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A job interview is a two-way street

  • 04 Feb 2021
  • Kerry McMahon BSc (Hons)

So often I get this feedback from frustrated job candidates: ‘I sat through an hour of questions but wasn’t given any time to ask about their company or the role!’

If you’re a hiring manager or just interviewing someone for a role, this problem could hinder your recruitment process and even cause you to lose that ‘needle in a haystack’ team member.

Create a conversation

A job interview is a two-way street.

A job interview is a two-way street. If you’re interviewing a candidate for a role, you should give them time to ask questions, and get a feel for your organisation and the role. Unfortunately, this doesn’t always happen – the interview is often a one-way street where interviewers do all the talking and candidates all the listening. Sure, you will be eager find out everything (relevant!) there is to know about your candidate. Dig deep into their experiences, achievements, working style and motivations. But don’t forget to be respectful and give them the space to be curious. Be aware that your candidate is probably assessing you too.

They will be eager to ask questions about your:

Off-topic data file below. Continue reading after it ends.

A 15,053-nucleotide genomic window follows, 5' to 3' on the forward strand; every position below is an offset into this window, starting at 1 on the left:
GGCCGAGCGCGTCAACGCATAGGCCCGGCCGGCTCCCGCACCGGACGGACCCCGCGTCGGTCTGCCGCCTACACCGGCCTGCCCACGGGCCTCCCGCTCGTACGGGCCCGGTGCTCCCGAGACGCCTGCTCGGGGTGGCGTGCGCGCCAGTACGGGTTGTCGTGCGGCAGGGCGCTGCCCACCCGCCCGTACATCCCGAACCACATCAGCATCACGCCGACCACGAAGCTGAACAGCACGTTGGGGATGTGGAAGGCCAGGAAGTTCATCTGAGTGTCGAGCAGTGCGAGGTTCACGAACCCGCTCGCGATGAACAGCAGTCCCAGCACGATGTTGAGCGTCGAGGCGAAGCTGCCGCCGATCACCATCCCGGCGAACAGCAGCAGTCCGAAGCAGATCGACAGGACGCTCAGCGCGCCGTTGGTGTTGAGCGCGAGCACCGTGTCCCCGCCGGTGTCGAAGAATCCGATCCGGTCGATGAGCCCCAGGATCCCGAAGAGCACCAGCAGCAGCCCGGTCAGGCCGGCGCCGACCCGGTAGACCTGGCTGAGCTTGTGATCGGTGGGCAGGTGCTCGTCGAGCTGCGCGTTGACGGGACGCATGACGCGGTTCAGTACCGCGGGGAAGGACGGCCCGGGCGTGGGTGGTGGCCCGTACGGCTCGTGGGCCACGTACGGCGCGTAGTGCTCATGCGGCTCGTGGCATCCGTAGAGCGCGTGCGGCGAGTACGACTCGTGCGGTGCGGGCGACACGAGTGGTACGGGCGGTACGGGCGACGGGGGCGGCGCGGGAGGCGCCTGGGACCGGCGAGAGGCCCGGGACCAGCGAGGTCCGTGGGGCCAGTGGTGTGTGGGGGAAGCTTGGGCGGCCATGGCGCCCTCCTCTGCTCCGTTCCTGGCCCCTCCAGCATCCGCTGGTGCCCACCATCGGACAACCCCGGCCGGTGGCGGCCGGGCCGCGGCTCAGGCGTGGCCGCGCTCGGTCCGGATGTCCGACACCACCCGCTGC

• company
  • culture
  • products or services
  • management style
  • intention to help them develop and grow in their career.

Debrief after the interview

After the interview, if you feel inspired and enthusiastic about your candidate, ask yourself these questions:

  • ‘Did I do enough to gain their engagement and commitment?’
  • ‘Did I provide enough information about the opportunity?’

If the answer is no, take the time to prepare for the next interview. Before you go in:

  • mentally prepare with the view that it’s a two-way street
  • be ready to promote the organisation to the candidate
  • be mindful that the candidate will also be interviewing you.

Remember the golden rule

As leaders and mentors, we are (or should be) committed to growth. Therefore, we need to remind ourselves and our colleagues that feedback and communication is the golden rule for learning and development.

A balanced interview where both parties ask questions, communicate and learn is critical in the recruitment process.

It will help you build trust and respect right from the start — which is more likely to create a positive, effective and long-lasting working relationship.

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